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'Spotter' for 'murder gang' who killed Eamon Kelly sentenced to life in prison

Eamon Kelly’s daughter Alison told the court that her father’s murder was a “cowardly and senseless act”.

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THE “SPOTTER” FOR a “murder gang” who gunned down veteran criminal Eamon Kelly as he walked to his home on Dublin’s northside almost nine years ago has been sentenced to life in prison by the Special Criminal Court.

Father-of-nine Kelly was shot four times in the back by a gunman as he walked towards his home and was one of the country’s most well-known criminal figures, having been involved in organised crime for more than four decades.

In November of last year, presiding judge Justice Alexander Owens said the court found that Darren Murphy (51) was guilty of the murder of Eamon Kelly at Furry Park Road, Killester, Dublin 5, on 4 December, 2012.

Today, Justice Owens sentenced Murphy to the mandatory life sentence, backdating it for time already served in custody to 1 November, 2021.

In her victim impact statement, Eamon Kelly’s daughter Alison told the court that her father’s murder was a “cowardly and senseless act” that inflicted a “devastating loss” on the Kelly family.

She said her father was a “true and loyal friend” to those who knew him and was “idolised” by his family.

Alison Kelly said that his passing had left an “immense void”.

The three-judge court convicted Murphy, of George’s Place, Dublin 1, of his role as a “spotter” in murdering Kelly, to which he had pleaded not guilty.

Murphy was found not guilty of possessing a Glock pistol with intent to endanger life on the same date and location due to “insufficient evidence”.

At that sitting the court said there was also “insufficient evidence” to establish that his co-accused Kenneth Donohoe was the driver of the getaway car – a Lexus – that he was in possession of a Glock handgun or that he had some direct role as part of the murder gang.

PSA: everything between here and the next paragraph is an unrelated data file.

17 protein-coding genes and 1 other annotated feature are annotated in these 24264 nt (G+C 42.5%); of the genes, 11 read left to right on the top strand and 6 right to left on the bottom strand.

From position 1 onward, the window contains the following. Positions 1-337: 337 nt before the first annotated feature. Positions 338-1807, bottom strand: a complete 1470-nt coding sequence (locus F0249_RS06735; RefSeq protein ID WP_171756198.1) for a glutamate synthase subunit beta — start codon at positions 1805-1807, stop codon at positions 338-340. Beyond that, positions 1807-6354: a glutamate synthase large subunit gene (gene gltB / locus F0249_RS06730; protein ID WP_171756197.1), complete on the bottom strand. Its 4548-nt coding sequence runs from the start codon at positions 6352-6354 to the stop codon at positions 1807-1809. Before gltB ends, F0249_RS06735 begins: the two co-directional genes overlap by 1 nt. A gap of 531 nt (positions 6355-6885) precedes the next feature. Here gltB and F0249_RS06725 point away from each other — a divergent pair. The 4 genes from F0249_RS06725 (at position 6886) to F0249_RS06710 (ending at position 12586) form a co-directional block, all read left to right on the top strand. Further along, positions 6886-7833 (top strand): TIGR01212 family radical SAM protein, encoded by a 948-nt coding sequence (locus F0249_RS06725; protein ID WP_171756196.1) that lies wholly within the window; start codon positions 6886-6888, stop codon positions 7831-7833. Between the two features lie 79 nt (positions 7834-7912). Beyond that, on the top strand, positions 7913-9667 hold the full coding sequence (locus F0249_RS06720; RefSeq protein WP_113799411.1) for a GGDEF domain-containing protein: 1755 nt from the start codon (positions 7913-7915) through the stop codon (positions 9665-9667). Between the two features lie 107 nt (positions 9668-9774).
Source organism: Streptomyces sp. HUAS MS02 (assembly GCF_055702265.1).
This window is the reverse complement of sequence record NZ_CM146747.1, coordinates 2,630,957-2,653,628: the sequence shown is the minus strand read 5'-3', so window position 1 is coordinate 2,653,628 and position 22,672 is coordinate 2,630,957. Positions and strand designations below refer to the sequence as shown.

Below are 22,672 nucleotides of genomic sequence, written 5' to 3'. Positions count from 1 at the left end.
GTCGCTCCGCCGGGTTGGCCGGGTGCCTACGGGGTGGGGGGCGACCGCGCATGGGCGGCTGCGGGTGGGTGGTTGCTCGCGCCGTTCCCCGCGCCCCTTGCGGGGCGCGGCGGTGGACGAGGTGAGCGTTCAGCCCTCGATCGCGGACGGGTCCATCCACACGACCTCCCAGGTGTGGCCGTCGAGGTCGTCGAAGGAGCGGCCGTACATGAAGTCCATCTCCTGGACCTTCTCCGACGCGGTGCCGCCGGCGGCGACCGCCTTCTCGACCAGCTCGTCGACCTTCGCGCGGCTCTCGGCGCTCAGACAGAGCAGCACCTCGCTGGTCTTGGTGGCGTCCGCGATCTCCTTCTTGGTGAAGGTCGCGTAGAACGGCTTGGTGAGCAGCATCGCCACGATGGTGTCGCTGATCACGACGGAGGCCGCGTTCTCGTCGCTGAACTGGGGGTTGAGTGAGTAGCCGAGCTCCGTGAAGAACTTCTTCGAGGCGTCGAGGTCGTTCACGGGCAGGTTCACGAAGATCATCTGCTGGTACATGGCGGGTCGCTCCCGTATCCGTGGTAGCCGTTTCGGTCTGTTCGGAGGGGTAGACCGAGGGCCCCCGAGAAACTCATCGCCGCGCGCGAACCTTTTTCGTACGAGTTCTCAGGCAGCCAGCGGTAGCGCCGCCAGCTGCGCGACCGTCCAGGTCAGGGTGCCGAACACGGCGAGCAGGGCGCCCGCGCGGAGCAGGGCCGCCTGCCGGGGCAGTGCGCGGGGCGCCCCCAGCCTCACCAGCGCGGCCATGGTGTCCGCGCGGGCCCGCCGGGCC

Donohoe (43), of Hazelgrove, Tallaght, Dublin 24 had also pleaded not guilty to all charges relating to the murder of 65-year-old Kelly.

When passing judgement and referring to Murphy, the judge said the evidence established “beyond any room for any rational doubt” that he was one of the murder gang who went out to kill Kelly.

The non-jury court found that the evidence admitted no other credible explanation for Murphy’s activities on that day consistent with innocence or with some involvement short of intention to participate in a murder.

Murphy had acted as “spotter” and was involved in the murder as part of the common design of the murder gang, said Justice Owens. “This involved him meeting with other members of the gang on the day of the murder.

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He acted in concert with them as the net closed in on Kelly and in coordination with them in the immediate aftermath of the shooting,” he added.

In judgement, Justice Owens, sitting with Judge Sinéad Ní Chúlacháin and Judge Dermot Dempsey found Kelly was intercepted by the gunman near an alleyway which leads onto Furry Park Road from Dunluce Road.

The court heard that this is used as a short-cut for pedestrians walking from Howth Road and Kelly had taken this shortcut.

“He was accustomed to walking from his home at Furry Park Road into Killester and he often visited a bookmaker’s on Dunseverick Road.

A murder gang took advantage of this habit,” said the judge. CCTV footage, he said, established that members of the gang were “scouting” in Killester in the afternoons of the days prior to the murder and on the day of the murder.

In 2015, Sean Connolly, then aged 35, of Bernard Curtis House, Bluebell, Dublin, was jailed for life by the Special Criminal Court for Kelly’s murder.

About the author:

Paul Neilan

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